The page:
Bank lobbyists, like magicians, are skilled at the art of legerdemain. Whenever there are unexpected problems in the financial markets, they are quick to create the illusion of financial regulation as the culprit. In doing so, they divert attention from the real cause, which is all-too-often misbehavior on the part of the banks they represent.
True to form, the banking industry’s lobbyist-supreme, JPMorgan Chase’s (JPM) Jamie Dimon, and others, have been blaming post-crisis financial regulations for recent malfunctions in the “repo” market. However, if anything, this episode suggests regulators need to do more, not less, to stabilize big banks and make sure they can serve as a source of strength in times of stress.
“Repos” are an important source of overnight funding for a variety of financial institutions. In a typical repo transaction, the entity needing cash will sell U.S. Treasuries to a counterparty with an agreement to buy them back at a slightly higher price the next day. While technically a sale, repos are the economic equivalent of short-term collateralized loans. Repos are a particularly important source of daily cash or “liquidity” for nonbanks such as securities firms, money market funds and hedge funds, which unlike banks, cannot store their money in deposit accounts at the Federal Reserve (referred to as “reserves”).
The rate charged in the repo market generally stays close to the target rate set by the Fed for banks’ lending to each other on an overnight basis from their reserve accounts, as well as the rate the Fed pays banks on their excess reserves. In mid-September, when that target was 2.0% to 2.25%, the repo market started to malfunction. Repo rates reportedly skyrocketed as high as 10% and did not settle back to the target range for several days.
Banks didn’t withdraw reserves yielding about 2% and deploy them into repos to capture the much higher rates (until the two rates converged), which is what should have happened if markets were functioning properly. But the banks failed to do so, requiring the Federal Reserve Bank of New York to step in and offer up to $75 billion in daily repo financing.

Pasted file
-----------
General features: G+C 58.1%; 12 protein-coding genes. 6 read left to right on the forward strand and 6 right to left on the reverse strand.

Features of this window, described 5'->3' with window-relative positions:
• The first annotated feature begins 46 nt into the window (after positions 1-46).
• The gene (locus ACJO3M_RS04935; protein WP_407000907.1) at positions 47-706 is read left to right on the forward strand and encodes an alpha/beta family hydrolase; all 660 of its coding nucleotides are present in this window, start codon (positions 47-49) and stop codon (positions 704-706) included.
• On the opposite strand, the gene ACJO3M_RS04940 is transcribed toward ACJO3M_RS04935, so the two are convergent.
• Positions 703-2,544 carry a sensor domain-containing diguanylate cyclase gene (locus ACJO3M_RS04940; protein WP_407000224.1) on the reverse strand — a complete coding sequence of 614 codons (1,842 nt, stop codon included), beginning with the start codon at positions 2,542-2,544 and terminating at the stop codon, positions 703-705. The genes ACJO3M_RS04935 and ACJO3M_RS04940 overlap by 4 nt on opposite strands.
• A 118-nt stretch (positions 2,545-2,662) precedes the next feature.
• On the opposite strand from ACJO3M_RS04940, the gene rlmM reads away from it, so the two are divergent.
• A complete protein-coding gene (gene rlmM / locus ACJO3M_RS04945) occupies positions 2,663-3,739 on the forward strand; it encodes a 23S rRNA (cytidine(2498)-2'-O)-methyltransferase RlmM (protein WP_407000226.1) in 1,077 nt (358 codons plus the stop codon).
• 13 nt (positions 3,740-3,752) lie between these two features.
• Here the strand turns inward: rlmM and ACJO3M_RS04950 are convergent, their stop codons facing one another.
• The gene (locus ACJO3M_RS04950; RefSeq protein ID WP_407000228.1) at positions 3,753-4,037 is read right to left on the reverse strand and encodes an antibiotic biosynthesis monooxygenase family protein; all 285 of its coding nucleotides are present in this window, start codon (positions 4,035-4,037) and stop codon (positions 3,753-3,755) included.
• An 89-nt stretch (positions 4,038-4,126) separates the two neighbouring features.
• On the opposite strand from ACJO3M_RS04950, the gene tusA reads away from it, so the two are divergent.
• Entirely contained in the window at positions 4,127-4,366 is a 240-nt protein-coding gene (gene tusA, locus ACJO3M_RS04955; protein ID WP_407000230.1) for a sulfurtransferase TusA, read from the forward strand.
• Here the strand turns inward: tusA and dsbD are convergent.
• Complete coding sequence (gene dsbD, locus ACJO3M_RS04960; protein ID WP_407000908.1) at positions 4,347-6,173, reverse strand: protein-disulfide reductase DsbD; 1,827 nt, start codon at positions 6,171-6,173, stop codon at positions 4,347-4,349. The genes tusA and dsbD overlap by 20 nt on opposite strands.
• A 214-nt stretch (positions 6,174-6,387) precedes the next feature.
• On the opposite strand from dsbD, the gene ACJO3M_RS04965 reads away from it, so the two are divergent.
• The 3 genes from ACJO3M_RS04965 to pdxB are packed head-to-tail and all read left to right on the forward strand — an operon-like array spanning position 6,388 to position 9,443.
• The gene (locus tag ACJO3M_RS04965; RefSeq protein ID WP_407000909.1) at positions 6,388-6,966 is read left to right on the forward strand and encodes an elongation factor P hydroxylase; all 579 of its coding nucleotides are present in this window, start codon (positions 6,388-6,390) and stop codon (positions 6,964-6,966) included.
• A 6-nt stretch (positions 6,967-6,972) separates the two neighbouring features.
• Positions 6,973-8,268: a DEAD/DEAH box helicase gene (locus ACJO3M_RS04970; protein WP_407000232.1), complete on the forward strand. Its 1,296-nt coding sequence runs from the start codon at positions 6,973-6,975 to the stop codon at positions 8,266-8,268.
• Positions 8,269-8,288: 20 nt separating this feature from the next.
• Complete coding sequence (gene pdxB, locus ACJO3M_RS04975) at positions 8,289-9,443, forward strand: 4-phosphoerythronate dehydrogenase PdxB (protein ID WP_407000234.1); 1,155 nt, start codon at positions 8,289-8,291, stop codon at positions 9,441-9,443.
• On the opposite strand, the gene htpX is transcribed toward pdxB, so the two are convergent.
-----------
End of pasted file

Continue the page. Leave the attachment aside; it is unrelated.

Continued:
Dimon and other industry advocates have pointed the finger at post-crisis liquidity and capital rules. These sensible rules require banks to hold a certain amount of highly liquid assets — like reserve deposits and Treasuries — on their balance sheets. They also limit leverage by requiring banking organizations to fund themselves with a minimum percentage of equity. Dimon et. al. have been arguing that these rules create incentives for banks to hoard cash and not lend, thus contributing to the repo bottleneck.
But this makes no sense. For the most part, liquidity and capital rules treat Federal Reserve deposits and U.S. Treasuries as interchangeable. Taking money out of reserves to buy U.S. Treasuries should not have a material impact on banks’ liquidity or capital ratios. It is true that banks’ own risk managers prefer reserve accounts to manage daily cash needs because those funds are easier to tap than Treasuries, which must be sold or posted as collateral to convert into cash. But that is the bank’s decision. It is not required by the rules. The idea that regulations have made big banks risk-averse scaredy-cats is also nonsense. One need only look at their leveraged corporate loans, subprime consumer loans, and esoteric derivatives exposures to know that they are quite ready to take on risk when it suits them.
So why didn’t the banks lend into the repo market?
Perhaps because they didn’t want to. Some of those caught in the repo squeeze were their nonbank competitors. As one industry insider with a top 10 bank told the Financial Times, “We have plenty of liquidity. We are just choosing not to lend it out overnight to hedge funds.” Or, harkening back to the 2008/2009 bailouts, maybe they thought that calming market squalls is no longer their responsibility, but that of the government. They were certainly quick to bash the New York Federal Reserve Bank for not being prepared to step in. Granted, execution by the NY Fed could have been better. However, this was not a crisis situation. Corporate tax payments and new Treasury debt issuance were increasing demands for cash, but these events were hardly extraordinary enough to justify expectations that the Fed would need to intervene.